Corporations, industries, unions, and associations all have legislative interests, and through campaign contributions they can encourage legislators to shape policies that favor those interests. But such influence, especially in large doses, transforms the nature of democratic process—limiting the pool of competitive candidates and restricting how those in office will govern.

With few exceptions, success in politics now depends on having money—lots of it. Experience, connections, and location make a difference but matter far less than finances. "The reality is, without money you won't be taken seriously," says Tony Bullock, former chief of staff for New York Senator Daniel Moynihan. "To be a viable candidate for New York statewide office today you'll need $30,000,000. And we're seeing more and more billionaire—not millionaire, but billionaire—candidates, viable simply for the size of their checkbooks, regardless of experience or qualifications."

Former Goldman Sachs' partner Jon Corzine invested $65 million in his successful 2000 Senate bid and appears to be spending similar amounts this year to become New Jersey's governor. New York Mayor Michael Bloomberg expended $75 million in the 2001 mayoral campaign and recently disclosed spending $46 million of his own money to get re-elected in November—far ahead of even 2001's pace.

Today, suggests Bullock, "you couldn't find a Moynihan—someone with a brilliant mind, White House experience, and no interest in raising money. The idea of someone like Moynihan running now is almost inconceivable." You want the best people elected, but the best people aren't necessarily the best fundraisers. A huge percentage of races are simply uncontested because of money."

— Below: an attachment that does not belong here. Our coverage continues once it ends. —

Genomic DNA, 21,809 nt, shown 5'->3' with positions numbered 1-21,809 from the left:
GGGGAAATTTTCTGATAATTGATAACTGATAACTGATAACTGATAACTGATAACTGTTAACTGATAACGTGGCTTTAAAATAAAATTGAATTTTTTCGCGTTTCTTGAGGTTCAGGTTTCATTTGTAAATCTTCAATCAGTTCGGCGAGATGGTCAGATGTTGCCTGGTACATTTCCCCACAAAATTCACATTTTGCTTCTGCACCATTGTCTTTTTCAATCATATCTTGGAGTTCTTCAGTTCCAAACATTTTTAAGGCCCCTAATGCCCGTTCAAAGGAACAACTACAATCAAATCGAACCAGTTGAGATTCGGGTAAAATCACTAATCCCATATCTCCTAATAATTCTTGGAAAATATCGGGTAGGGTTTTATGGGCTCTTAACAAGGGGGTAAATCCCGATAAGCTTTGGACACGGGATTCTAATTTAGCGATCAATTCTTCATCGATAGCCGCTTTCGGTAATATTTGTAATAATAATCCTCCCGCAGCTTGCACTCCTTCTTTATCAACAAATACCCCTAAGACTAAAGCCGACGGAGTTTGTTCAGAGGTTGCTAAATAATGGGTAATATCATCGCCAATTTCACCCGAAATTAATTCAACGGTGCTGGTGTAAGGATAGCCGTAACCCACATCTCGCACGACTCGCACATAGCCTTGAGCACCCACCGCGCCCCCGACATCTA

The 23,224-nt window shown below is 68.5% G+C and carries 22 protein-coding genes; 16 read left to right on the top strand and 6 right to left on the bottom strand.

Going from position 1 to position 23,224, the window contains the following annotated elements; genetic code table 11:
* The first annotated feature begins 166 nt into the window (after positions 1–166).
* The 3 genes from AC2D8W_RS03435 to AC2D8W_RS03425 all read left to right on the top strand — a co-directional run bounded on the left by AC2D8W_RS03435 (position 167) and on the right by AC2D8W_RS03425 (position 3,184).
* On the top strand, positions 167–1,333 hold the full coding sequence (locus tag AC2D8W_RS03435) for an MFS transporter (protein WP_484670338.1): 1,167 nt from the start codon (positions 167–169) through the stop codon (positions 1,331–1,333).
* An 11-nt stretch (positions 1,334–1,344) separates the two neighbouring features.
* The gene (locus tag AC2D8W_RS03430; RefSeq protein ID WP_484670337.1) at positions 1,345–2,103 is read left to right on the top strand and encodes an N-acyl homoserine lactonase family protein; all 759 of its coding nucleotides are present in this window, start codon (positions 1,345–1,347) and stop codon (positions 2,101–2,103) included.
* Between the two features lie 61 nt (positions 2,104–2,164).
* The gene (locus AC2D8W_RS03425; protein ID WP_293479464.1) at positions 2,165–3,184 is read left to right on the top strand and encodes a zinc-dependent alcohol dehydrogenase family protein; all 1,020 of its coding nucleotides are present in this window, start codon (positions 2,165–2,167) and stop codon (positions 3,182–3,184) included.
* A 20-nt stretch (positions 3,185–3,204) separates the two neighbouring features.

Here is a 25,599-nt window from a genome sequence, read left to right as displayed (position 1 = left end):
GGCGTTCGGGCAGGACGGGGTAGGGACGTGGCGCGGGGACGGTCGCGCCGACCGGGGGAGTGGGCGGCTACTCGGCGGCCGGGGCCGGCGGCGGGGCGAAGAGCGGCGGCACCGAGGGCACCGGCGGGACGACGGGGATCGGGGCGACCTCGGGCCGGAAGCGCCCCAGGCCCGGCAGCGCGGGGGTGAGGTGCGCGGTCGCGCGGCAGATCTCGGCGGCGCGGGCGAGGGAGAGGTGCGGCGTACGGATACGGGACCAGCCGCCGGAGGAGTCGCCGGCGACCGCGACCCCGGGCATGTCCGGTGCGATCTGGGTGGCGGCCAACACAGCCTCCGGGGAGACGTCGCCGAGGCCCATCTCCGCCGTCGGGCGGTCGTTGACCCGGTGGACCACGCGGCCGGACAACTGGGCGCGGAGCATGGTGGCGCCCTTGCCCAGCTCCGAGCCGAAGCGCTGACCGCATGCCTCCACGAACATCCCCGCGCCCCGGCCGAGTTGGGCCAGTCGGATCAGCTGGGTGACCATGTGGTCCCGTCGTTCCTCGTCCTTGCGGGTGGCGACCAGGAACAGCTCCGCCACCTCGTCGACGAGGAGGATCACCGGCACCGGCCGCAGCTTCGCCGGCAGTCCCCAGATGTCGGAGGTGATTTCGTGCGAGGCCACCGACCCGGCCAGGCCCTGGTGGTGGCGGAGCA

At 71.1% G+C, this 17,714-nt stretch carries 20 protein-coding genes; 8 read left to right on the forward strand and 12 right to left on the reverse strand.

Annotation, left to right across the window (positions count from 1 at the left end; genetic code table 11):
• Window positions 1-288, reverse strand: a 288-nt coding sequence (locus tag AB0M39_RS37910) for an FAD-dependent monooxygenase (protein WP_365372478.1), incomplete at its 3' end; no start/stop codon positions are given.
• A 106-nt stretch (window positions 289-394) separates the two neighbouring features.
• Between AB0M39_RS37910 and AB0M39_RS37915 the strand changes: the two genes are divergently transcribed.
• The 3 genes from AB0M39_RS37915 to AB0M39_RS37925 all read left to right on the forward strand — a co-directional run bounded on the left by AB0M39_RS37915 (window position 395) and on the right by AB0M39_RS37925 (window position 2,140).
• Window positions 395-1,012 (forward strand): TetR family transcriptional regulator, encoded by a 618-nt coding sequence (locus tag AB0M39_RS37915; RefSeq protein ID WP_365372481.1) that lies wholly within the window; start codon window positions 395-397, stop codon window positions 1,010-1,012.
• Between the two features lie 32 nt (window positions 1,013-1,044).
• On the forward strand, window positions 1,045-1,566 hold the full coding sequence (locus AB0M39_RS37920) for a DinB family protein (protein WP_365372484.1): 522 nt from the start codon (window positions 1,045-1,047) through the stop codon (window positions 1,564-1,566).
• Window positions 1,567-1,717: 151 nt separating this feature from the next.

The pressure to raise money only increases once candidates take office. "They're suddenly bombarded by people supporting them with money," says Bullock. And since their political futures depend on such revenue, freshly elected leaders cannot easily ignore their new donors' legislative priorities. Candidates who once challenged the system are soon beholden to special interests and must spend more time fundraising than governing. Denise Merrill, state representative from Connecticut, believes this devalues "the entire process of governing. Money has frozen the political process, so that even a group of good people can get nothing done."

The 2002 Bipartisan Campaign Reform Act (BCRA), sponsored by Senators McCain and Feingold, targeted these problems by limiting campaign contributions. Yet as one Capitol Hill source notes, only such established, financially secure politicians could have forced discussion of campaign finance reform in the first place.